The lieutenant governor of Alaska has turned down a ballot initiative that would create a “ranked voting system for Alaska (first choice, second choice, third choice), eliminate the third-party expenditures in elections, and create a nonpartisan primary system.
The reason for Lt. Gov. Kevin Meyer’s rejection of the ballot initiative is that it involves more than a single subject. It has three subjects, evidently.
His decision was based upon recommendations from the Department of Law, according to a letter sent today.
“The Department of Law reviewed the application for compliance with AS 15.45.040 and recommends that I decline to certify this initiative on the grounds that the bill violates the single-subject rule,” Lt. Governor Meyer wrote in a letter to the initiative sponsor. “Based on this recommendation, and in accordance with AS 15.45.080, I am denying certification of your initiative application.”
According to a formal opinion issued by Attorney General Kevin Clarkson, the election initiative raised concern of violating the single-subject rule because it would enact three significant changes to democratic processes: establish an open primary, create a ranked-choice general election, and change campaign finance disclosure laws.
“The single-subject rule serves an important constitutional purpose in the initiative context by protecting voters’ ability to have their voices heard,” wrote Attorney General Clarkson in his opinion to the Lt. Governor. “But 19AKBE (the name of the initiative at the Division of Elections), if certified, would force voters into an all or nothing approach on multiple important policy choices, all of which implicate their fundamental constitutional rights in different ways.”
The initiative was filed with the Office of the Lieutenant Governor on July 3, 2019. According to statute, the Lieutenant Governor’s Office had 60 days to review an initiative application for certification once an application is submitted.
During the review process, the Lt. Governor’s Office works with the Department of Law and the Division of Elections to confirm the proposed bill is in the required form, the application is substantially in the required form, and there is a sufficient number of qualified sponsors.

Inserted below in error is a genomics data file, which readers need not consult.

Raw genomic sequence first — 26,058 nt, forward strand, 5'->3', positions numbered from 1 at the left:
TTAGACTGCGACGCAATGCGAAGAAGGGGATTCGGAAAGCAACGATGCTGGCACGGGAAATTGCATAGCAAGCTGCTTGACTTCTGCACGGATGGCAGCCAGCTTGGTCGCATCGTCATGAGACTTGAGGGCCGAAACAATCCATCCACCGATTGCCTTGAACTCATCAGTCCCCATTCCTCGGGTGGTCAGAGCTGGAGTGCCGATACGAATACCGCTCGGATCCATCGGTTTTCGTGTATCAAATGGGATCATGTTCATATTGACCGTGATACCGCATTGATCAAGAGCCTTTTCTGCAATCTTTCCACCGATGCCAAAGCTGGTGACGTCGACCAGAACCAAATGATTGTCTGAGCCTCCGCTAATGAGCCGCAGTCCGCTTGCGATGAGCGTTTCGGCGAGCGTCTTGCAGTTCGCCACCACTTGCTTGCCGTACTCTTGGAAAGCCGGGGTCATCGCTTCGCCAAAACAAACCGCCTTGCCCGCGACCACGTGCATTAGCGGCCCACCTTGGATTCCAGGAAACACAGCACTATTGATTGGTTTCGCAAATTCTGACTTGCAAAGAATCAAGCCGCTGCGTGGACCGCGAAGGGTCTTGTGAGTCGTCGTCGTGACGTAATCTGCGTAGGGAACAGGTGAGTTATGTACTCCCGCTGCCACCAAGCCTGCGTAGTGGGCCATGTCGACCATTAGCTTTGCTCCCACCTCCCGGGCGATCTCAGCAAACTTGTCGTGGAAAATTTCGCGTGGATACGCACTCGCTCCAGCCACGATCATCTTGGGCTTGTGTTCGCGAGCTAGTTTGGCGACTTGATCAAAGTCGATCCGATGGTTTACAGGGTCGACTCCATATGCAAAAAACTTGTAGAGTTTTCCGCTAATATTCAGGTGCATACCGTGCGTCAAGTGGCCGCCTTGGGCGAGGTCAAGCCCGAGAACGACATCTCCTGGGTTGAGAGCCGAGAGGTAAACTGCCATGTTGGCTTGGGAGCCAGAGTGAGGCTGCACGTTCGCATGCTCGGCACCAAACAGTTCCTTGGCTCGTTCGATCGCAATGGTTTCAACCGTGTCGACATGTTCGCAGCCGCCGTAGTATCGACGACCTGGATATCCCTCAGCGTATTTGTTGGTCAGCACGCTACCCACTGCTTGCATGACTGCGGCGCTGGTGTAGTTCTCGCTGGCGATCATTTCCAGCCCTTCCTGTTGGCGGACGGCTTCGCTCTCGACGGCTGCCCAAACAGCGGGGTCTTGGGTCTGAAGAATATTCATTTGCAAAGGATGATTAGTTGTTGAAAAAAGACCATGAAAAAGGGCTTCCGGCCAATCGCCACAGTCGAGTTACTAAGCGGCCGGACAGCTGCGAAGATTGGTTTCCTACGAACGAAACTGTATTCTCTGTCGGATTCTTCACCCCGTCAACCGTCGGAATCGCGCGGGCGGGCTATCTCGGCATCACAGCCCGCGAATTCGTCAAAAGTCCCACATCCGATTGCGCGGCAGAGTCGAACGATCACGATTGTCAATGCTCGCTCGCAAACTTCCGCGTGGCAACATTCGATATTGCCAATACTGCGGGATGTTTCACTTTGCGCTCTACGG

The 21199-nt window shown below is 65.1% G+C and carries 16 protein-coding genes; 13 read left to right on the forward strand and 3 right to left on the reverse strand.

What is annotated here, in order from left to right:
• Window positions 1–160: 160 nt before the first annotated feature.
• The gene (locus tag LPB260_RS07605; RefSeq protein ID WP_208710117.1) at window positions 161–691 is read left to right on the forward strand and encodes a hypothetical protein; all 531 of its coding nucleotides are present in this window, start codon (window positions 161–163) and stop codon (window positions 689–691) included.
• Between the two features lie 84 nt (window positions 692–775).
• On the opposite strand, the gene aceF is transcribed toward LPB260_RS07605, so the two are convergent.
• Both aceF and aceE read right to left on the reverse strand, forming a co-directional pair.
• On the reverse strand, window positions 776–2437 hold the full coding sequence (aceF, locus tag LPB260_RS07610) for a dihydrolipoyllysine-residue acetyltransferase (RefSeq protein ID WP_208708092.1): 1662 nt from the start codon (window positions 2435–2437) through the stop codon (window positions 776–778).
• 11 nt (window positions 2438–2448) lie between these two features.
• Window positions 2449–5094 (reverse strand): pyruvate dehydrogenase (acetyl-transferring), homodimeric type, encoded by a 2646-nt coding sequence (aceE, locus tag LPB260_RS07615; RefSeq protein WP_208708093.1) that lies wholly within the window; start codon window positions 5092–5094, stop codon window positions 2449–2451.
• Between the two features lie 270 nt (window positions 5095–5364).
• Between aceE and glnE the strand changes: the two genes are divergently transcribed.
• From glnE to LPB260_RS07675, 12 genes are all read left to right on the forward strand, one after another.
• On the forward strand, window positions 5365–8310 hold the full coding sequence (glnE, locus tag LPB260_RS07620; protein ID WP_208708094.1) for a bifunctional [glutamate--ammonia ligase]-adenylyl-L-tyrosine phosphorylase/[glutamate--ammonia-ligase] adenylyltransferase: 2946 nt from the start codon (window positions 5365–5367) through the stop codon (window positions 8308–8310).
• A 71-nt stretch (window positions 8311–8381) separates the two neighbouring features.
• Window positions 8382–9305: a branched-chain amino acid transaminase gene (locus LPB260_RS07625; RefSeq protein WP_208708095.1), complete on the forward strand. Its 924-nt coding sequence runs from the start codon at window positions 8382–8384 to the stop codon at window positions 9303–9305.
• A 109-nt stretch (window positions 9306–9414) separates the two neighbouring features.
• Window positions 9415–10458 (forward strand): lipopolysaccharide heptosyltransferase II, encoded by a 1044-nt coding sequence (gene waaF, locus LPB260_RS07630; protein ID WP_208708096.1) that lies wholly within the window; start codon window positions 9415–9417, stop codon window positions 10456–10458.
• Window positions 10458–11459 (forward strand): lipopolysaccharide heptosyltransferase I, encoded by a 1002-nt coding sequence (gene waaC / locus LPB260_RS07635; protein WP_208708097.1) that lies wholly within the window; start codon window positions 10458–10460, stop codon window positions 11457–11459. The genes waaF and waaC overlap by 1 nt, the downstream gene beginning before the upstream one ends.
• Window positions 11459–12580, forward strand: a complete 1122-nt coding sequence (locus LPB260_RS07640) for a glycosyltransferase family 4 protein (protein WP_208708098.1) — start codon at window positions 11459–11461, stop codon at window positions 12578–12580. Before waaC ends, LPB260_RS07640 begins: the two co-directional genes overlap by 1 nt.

The sponsors have 30 days to challenge the Lieutenant Governor’s certification decision.
The 25-page initiative would replace the current state primary election with a single primary vote, in which all could vote for any candidate regardless of their party of registration. It would also eliminate party primaries in favor of one big nonpartisan primary.
Although the initiative seeks to eliminate “dark money” from Outside Alaska, it has received money from a left-leaning election group that is also seeking to do away with the Electoral College.
The initiative effort, including the gathering of signatures, has been paid for with out-of-state money from a group called FairVote.
Local leaders of the initiative are former Rep. Jason Grenn, former Juneau Mayor and Attorney General Bruce Botelho, Bonnie Jack, and Scott Kendall, former chief of staff to Gov. Bill Walker and lead attorney on the Recall Dunleavy effort.
Under a ranked voting system, it would be possible to do away entirely with the party system, since under a realistic scenario, no Democrat or Republican might advance to the General Election. Every person advancing could be nonpartisan or undeclared, under likely scenarios.
Kendall and Botelho were the authors of the initiative. The group has openly called it a “three-pronged attack on the current election system.”